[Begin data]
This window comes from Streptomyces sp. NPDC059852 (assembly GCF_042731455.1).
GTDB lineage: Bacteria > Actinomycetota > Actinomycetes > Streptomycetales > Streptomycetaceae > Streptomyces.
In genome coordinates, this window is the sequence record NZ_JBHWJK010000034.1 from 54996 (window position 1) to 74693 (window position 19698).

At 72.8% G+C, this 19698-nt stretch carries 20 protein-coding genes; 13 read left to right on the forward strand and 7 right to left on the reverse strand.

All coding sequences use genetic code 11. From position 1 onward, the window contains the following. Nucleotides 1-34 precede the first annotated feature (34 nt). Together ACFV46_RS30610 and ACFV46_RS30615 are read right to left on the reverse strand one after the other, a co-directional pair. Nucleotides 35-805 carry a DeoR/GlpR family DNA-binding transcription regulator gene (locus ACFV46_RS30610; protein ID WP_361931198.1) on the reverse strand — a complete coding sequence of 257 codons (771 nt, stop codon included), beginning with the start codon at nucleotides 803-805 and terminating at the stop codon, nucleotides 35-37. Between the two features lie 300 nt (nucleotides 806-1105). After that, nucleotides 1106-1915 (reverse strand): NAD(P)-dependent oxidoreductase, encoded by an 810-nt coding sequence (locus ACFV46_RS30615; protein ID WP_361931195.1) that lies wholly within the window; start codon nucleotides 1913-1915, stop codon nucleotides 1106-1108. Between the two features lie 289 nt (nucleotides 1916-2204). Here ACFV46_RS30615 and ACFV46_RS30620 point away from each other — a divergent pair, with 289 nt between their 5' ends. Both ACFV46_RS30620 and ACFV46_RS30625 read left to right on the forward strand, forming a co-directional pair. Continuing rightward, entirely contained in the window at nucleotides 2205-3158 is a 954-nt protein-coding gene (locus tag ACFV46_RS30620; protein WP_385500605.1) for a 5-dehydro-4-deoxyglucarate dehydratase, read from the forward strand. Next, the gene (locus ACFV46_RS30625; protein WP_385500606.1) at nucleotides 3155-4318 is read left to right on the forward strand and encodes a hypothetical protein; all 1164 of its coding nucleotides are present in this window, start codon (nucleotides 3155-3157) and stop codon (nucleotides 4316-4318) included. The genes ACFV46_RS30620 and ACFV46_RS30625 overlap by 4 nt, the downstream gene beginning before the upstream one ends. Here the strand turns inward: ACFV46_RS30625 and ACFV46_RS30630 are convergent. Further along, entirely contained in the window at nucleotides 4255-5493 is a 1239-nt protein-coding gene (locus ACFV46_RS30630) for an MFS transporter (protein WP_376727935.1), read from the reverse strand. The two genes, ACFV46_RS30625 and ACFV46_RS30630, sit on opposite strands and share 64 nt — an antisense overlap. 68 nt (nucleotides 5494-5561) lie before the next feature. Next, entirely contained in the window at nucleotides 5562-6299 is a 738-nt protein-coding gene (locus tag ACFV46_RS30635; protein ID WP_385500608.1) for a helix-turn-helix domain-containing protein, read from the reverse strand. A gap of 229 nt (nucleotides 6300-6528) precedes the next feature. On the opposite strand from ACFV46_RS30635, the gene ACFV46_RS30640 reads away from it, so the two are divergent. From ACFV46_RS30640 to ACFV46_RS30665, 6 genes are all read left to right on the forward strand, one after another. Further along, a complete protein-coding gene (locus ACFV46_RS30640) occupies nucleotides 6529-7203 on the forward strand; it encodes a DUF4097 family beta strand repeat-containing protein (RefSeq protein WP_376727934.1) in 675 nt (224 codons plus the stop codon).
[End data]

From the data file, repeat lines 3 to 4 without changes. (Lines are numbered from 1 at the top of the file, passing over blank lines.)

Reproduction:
In genome coordinates, this window is the sequence record NZ_JBHWJK010000034.1 from 54996 (window position 1) to 74693 (window position 19698).

At 72.8% G+C, this 19698-nt stretch carries 20 protein-coding genes; 13 read left to right on the forward strand and 7 right to left on the reverse strand.